How I Fell Out of My Minivan and into My Identity
As the sifting process went on, something surprising happened: I was unearthing my real self. Before my conversion, I had confused certain sinful tendencies with inherent personality traits. To be truly myself, I thought, was to be cynical, short-tempered and lazy. That's just who I am, I rationalized. But I've come to understand that to be a saint is, among other things, to be wholly yourself. The more time I spent asking God to show me what it meant for me to be a good Catholic, the more I realized that he was showing me what it meant to be me.
This brought a peace with who I am and a comfort in my own skin that I'd never known was possible. The inner transformation created a ripple effect in almost every area of my life.
Once I realized that I didn't have to be like my seemingly perfect friend Teresa, I was able to relax and get to know women like her on a deeper level, drawing inspiration from them rather than comparing myself to them, Sure enough, I found that they often had struggles in areas I didn't. Now that I wasn't so worried about "failing" according to some preconceived notion of what it means to observe the Church year, I even stepped up my celebrations of the liturgical seasons, buying purple napkins and a wreath one Advent—though I usually forgot to light the candles.
Sister Bridget Haase once counseled listeners of her radio show to "sparkle with self-forgetfulness." In order to show others the love of Christ, she explained, you have to think of others more than you think of yourself. Ironically, my insecurity about how to be a Catholic woman the "right" way had led me to focus almost exclusively on myself. When I socialized, I was always more concerned about whether I was saying something inappropriate or un-Catholic than I was about the wellbeing of the people around me. It was only when I learned to accept myself that I could forget myself; and it was only then that I could show others the love of Christ.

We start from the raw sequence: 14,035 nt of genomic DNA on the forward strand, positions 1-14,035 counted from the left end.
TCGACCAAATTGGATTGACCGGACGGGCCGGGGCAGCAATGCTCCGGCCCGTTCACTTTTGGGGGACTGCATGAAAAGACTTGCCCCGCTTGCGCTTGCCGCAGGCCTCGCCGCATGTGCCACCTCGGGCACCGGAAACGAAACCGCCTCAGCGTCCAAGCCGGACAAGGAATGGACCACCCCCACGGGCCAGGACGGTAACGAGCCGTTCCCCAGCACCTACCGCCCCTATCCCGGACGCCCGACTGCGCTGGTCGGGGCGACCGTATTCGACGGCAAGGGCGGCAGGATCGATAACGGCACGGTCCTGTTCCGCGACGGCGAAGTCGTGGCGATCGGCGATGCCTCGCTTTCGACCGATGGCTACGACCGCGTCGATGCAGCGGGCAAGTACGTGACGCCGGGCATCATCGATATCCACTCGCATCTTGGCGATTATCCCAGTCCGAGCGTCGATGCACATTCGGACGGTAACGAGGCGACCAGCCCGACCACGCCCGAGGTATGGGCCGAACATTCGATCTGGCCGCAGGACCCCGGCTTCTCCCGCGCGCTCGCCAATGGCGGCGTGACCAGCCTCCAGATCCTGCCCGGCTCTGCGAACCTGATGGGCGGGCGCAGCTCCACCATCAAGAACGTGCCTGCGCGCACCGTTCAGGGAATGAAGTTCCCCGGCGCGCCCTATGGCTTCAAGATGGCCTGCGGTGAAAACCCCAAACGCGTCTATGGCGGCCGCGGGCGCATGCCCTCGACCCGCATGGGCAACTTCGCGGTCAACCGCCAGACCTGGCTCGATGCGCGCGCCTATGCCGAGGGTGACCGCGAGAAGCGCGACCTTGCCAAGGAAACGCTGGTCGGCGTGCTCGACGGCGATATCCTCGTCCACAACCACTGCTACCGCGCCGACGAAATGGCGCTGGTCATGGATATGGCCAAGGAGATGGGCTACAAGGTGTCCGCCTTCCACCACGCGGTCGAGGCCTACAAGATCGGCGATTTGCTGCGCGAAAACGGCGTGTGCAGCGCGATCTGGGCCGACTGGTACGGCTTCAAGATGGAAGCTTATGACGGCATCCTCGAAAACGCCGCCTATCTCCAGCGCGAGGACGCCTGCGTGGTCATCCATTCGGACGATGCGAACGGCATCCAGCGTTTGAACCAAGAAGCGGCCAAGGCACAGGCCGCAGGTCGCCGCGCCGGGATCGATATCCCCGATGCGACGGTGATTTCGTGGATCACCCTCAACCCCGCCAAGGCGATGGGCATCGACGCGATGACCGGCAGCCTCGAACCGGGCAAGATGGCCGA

The Answer to the Prayer
In the midst of these discoveries, my effort to find an image of the modern Mary had shifted to the backburner. I suspected that the notion to pray for such a guide was not inspired by the Holy Spirit after all, but was just another of my zany ideas.
Then one afternoon, as I walked through my living room, my mind abuzz with a hundred other thoughts, something caught my eye. I stopped in my tracks. It was one of those rare moments when the presence of the Holy Spirit is palpable, as if a breeze had swept through the room. I stared in bewildered surprise at—a mirror.
More precisely, at my reflection in a mirror. A chill went through me. My prayer had been answered: Here was my image of the modern Mary.
When she lived on earth, the Mother of God was probably not tall with pale skin and blue eyes, but I sensed God telling me as I stared at my reflection, This is what a holy woman can look like. If I wanted an image that captured true Catholic womanhood for me, I need look no further than the image of the woman in the mirror.
I stared for a moment at the familiar visage of the tired mom in jeans and a t-shirt. When I imagined her as the picture of perfect holiness, everything changed. I stood a little straighter. I smiled and the weary expression on my face faded away. I saw my great potential, and forgot about my faults.
At that moment, all the lessons I'd been learning sunk in on a visceral level. I took another glance at that woman, the person I'd thought of as outside the iron mold of what a Catholic woman looked like. Not only could she be a good Catholic woman, I realized, but God could use even her to change the world.